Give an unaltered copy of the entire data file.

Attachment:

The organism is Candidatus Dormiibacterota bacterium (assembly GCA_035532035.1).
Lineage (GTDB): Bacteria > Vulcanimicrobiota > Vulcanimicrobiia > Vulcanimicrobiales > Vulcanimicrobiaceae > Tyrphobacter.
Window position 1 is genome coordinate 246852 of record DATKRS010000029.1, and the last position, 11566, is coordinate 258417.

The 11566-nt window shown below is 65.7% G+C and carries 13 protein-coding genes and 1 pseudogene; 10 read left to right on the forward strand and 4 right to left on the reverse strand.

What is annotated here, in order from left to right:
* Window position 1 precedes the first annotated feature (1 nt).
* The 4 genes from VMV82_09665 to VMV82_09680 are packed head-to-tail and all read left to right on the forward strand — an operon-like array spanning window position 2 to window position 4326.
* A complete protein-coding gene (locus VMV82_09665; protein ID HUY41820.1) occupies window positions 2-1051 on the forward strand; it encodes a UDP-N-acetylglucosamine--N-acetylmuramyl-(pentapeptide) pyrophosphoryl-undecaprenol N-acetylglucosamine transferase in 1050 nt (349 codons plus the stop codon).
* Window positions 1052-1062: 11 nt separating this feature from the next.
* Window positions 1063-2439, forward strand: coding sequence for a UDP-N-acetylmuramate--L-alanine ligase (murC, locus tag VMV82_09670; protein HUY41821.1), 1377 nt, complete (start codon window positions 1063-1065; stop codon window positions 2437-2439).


The organism is Candidatus Dormiibacterota bacterium (assembly GCA_035532035.1).
Lineage (GTDB): Bacteria > Vulcanimicrobiota > Vulcanimicrobiia > Vulcanimicrobiales > Vulcanimicrobiaceae > Tyrphobacter.
Window position 1 is genome coordinate 246852 of record DATKRS010000029.1, and the last position, 11566, is coordinate 258417.

The 11566-nt window shown below is 65.7% G+C and carries 13 protein-coding genes and 1 pseudogene; 10 read left to right on the forward strand and 4 right to left on the reverse strand.

What is annotated here, in order from left to right:
* Window position 1 precedes the first annotated feature (1 nt).
* The 4 genes from VMV82_09665 to VMV82_09680 are packed head-to-tail and all read left to right on the forward strand — an operon-like array spanning window position 2 to window position 4326.
* A complete protein-coding gene (locus VMV82_09665; protein ID HUY41820.1) occupies window positions 2-1051 on the forward strand; it encodes a UDP-N-acetylglucosamine--N-acetylmuramyl-(pentapeptide) pyrophosphoryl-undecaprenol N-acetylglucosamine transferase in 1050 nt (349 codons plus the stop codon).
* Window positions 1052-1062: 11 nt separating this feature from the next.
* Window positions 1063-2439, forward strand: coding sequence for a UDP-N-acetylmuramate--L-alanine ligase (murC, locus tag VMV82_09670; protein HUY41821.1), 1377 nt, complete (start codon window positions 1063-1065; stop codon window positions 2437-2439).